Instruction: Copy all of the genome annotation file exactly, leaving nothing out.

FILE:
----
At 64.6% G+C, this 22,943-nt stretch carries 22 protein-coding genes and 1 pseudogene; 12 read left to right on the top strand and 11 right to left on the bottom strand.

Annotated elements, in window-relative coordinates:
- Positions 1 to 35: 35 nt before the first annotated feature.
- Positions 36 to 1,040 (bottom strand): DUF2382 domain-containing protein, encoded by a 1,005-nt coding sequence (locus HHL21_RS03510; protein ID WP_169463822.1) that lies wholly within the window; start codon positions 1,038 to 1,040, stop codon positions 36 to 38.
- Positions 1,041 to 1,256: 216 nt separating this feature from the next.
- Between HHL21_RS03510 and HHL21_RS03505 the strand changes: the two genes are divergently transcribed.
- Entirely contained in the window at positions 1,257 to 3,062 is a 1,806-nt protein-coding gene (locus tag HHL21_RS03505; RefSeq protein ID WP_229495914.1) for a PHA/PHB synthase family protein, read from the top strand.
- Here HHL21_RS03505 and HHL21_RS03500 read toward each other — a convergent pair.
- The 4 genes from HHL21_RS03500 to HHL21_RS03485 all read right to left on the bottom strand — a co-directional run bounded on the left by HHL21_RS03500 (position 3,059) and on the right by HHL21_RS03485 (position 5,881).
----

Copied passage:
At 64.6% G+C, this 22,943-nt stretch carries 22 protein-coding genes and 1 pseudogene; 12 read left to right on the top strand and 11 right to left on the bottom strand.

Annotated elements, in window-relative coordinates:
- Positions 1 to 35: 35 nt before the first annotated feature.
- Positions 36 to 1,040 (bottom strand): DUF2382 domain-containing protein, encoded by a 1,005-nt coding sequence (locus HHL21_RS03510; protein ID WP_169463822.1) that lies wholly within the window; start codon positions 1,038 to 1,040, stop codon positions 36 to 38.
- Positions 1,041 to 1,256: 216 nt separating this feature from the next.
- Between HHL21_RS03510 and HHL21_RS03505 the strand changes: the two genes are divergently transcribed.
- Entirely contained in the window at positions 1,257 to 3,062 is a 1,806-nt protein-coding gene (locus tag HHL21_RS03505; RefSeq protein ID WP_229495914.1) for a PHA/PHB synthase family protein, read from the top strand.
- Here HHL21_RS03505 and HHL21_RS03500 read toward each other — a convergent pair.
- The 4 genes from HHL21_RS03500 to HHL21_RS03485 all read right to left on the bottom strand — a co-directional run bounded on the left by HHL21_RS03500 (position 3,059) and on the right by HHL21_RS03485 (position 5,881).